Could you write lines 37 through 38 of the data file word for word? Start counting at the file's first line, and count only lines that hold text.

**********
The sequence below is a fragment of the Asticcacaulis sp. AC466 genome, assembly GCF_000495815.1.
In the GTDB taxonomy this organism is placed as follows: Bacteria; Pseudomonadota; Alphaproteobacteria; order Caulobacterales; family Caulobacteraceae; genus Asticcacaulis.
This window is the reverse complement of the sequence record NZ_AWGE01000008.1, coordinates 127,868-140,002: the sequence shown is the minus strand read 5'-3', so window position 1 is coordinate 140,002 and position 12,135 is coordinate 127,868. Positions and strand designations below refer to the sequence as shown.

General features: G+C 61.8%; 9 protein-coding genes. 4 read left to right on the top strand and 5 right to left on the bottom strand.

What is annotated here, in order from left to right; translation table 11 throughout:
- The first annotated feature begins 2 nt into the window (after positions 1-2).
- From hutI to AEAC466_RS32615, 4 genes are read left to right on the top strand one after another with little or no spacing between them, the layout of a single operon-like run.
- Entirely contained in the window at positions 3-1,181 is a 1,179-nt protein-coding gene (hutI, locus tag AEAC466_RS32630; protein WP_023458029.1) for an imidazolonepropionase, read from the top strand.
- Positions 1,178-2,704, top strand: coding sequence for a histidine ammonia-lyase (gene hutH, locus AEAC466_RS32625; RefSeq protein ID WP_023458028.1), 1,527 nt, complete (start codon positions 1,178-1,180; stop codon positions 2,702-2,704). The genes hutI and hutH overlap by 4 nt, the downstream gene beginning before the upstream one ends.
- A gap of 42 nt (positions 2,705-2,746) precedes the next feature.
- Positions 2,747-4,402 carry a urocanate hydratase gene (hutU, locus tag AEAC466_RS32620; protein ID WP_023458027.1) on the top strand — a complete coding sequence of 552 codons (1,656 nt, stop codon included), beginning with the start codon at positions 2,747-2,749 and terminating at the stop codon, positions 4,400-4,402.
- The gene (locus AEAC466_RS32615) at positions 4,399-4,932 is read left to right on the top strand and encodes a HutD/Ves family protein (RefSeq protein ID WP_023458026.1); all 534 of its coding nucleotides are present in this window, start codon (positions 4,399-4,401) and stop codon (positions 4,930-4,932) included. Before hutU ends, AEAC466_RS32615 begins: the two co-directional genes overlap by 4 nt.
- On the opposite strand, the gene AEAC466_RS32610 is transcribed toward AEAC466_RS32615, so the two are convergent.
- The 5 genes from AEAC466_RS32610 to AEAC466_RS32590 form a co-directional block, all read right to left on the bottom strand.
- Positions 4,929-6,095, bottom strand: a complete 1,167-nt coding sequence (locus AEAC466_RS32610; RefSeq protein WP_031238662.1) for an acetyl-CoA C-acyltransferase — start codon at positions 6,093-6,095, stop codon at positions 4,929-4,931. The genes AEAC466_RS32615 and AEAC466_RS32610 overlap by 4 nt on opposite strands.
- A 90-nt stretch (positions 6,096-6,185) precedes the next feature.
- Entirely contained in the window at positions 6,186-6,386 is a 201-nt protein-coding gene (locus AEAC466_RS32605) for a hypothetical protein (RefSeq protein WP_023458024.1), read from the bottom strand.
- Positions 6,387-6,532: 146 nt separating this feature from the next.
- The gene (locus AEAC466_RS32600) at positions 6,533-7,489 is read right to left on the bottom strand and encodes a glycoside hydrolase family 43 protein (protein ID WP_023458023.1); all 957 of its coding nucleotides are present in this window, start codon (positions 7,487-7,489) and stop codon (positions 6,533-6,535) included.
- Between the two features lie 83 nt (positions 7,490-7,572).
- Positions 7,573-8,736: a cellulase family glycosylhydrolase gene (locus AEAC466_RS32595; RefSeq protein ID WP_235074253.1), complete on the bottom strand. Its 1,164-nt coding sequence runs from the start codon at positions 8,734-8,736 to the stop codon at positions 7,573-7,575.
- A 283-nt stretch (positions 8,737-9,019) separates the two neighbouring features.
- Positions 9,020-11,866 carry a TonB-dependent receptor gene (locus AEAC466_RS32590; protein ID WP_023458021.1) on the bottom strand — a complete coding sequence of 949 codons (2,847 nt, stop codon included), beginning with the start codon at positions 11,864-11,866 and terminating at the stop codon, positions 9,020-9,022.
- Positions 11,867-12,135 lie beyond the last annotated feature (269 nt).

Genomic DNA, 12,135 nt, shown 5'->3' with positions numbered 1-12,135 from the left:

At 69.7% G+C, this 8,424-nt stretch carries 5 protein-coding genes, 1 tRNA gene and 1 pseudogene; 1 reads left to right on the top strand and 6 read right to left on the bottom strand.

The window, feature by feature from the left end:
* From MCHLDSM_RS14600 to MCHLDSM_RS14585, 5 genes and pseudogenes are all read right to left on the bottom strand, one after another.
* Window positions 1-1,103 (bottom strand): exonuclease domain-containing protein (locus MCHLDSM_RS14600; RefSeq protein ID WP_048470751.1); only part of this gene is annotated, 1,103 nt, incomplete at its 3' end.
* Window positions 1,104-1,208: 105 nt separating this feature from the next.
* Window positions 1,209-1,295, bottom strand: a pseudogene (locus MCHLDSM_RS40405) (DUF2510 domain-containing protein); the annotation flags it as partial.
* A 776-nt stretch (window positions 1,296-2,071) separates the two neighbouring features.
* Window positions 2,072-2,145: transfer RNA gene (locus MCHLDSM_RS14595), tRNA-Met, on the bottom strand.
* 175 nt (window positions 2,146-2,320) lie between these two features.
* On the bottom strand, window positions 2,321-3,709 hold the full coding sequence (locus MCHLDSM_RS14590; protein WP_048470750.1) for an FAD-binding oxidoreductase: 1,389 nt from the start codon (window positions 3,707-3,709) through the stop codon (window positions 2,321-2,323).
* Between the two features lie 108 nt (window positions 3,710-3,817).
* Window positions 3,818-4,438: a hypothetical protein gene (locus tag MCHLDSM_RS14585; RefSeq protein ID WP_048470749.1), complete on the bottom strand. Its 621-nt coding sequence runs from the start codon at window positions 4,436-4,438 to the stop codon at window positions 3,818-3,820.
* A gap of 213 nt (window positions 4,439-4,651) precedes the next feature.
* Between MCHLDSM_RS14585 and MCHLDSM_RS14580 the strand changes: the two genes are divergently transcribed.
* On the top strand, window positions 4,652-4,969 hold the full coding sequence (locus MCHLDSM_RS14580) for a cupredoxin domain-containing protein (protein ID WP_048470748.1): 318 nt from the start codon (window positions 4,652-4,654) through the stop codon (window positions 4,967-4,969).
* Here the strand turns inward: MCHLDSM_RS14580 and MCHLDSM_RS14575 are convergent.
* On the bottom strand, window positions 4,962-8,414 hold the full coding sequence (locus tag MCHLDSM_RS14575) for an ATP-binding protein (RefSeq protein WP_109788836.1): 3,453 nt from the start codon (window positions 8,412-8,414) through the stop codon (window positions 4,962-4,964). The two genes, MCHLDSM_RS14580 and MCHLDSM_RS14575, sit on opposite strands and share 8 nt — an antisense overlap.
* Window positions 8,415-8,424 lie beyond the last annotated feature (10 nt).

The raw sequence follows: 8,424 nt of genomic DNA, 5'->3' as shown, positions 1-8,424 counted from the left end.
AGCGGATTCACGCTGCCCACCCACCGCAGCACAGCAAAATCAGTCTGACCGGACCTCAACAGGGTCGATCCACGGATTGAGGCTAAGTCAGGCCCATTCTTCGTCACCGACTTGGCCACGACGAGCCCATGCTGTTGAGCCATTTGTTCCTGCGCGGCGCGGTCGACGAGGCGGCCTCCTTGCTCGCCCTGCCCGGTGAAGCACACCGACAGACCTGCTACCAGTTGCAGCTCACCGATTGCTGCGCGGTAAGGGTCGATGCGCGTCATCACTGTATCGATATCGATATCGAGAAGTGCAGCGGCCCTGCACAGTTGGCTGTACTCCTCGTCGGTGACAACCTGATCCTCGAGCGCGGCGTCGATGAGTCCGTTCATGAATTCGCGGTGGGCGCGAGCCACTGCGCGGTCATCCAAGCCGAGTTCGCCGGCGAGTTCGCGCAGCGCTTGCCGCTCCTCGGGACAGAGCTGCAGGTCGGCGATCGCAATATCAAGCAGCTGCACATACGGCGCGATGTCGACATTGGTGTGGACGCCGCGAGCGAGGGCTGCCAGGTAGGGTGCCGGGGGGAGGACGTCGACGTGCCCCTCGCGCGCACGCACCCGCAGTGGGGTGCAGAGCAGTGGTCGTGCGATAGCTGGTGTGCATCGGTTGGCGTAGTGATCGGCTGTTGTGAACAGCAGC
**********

* Window positions 3,818-4,438: a hypothetical protein gene (locus tag MCHLDSM_RS14585; RefSeq protein ID WP_048470749.1), complete on the bottom strand. Its 621-nt coding sequence runs from the start codon at window positions 4,436-4,438 to the stop codon at window positions 3,818-3,820.
* A gap of 213 nt (window positions 4,439-4,651) precedes the next feature.